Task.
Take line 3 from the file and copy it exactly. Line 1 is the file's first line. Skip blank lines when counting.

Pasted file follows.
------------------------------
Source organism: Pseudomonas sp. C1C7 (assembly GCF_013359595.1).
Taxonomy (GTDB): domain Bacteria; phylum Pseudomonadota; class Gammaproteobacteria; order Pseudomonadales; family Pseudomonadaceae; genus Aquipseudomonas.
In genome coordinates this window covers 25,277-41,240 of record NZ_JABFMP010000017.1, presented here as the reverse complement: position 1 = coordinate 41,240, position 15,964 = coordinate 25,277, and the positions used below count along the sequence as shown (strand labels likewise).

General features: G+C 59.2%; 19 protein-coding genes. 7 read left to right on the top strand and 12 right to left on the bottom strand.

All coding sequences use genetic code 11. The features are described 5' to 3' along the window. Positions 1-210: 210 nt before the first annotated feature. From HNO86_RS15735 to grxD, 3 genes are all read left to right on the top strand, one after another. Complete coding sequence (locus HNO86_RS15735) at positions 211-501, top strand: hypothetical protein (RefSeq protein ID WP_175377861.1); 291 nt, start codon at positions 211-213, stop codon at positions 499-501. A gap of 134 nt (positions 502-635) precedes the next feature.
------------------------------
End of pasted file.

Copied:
In genome coordinates this window covers 25,277-41,240 of record NZ_JABFMP010000017.1, presented here as the reverse complement: position 1 = coordinate 41,240, position 15,964 = coordinate 25,277, and the positions used below count along the sequence as shown (strand labels likewise).